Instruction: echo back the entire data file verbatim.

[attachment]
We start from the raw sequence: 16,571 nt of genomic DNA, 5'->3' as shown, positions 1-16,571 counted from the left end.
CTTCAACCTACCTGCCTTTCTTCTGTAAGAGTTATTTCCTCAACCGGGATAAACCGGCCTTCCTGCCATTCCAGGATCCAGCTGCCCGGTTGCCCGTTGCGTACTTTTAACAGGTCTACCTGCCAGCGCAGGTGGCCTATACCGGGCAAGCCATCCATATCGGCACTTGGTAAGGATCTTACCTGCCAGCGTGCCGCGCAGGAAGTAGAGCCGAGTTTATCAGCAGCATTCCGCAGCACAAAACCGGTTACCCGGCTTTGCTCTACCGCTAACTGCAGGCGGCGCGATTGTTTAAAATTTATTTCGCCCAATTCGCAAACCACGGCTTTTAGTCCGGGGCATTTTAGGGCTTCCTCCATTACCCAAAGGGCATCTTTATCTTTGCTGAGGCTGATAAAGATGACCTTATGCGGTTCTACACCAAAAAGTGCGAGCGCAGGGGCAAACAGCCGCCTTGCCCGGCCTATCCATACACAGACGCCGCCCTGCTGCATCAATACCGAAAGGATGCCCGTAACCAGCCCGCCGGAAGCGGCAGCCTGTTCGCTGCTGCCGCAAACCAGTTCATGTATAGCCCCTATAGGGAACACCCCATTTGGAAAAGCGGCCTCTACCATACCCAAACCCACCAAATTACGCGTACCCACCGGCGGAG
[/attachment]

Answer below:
We start from the raw sequence: 16,571 nt of genomic DNA, 5'->3' as shown, positions 1-16,571 counted from the left end.
CTTCAACCTACCTGCCTTTCTTCTGTAAGAGTTATTTCCTCAACCGGGATAAACCGGCCTTCCTGCCATTCCAGGATCCAGCTGCCCGGTTGCCCGTTGCGTACTTTTAACAGGTCTACCTGCCAGCGCAGGTGGCCTATACCGGGCAAGCCATCCATATCGGCACTTGGTAAGGATCTTACCTGCCAGCGTGCCGCGCAGGAAGTAGAGCCGAGTTTATCAGCAGCATTCCGCAGCACAAAACCGGTTACCCGGCTTTGCTCTACCGCTAACTGCAGGCGGCGCGATTGTTTAAAATTTATTTCGCCCAATTCGCAAACCACGGCTTTTAGTCCGGGGCATTTTAGGGCTTCCTCCATTACCCAAAGGGCATCTTTATCTTTGCTGAGGCTGATAAAGATGACCTTATGCGGTTCTACACCAAAAAGTGCGAGCGCAGGGGCAAACAGCCGCCTTGCCCGGCCTATCCATACACAGACGCCGCCCTGCTGCATCAATACCGAAAGGATGCCCGTAACCAGCCCGCCGGAAGCGGCAGCCTGTTCGCTGCTGCCGCAAACCAGTTCATGTATAGCCCCTATAGGGAACACCCCATTTGGAAAAGCGGCCTCTACCATACCCAAACCCACCAAATTACGCGTACCCACCGGCGGAG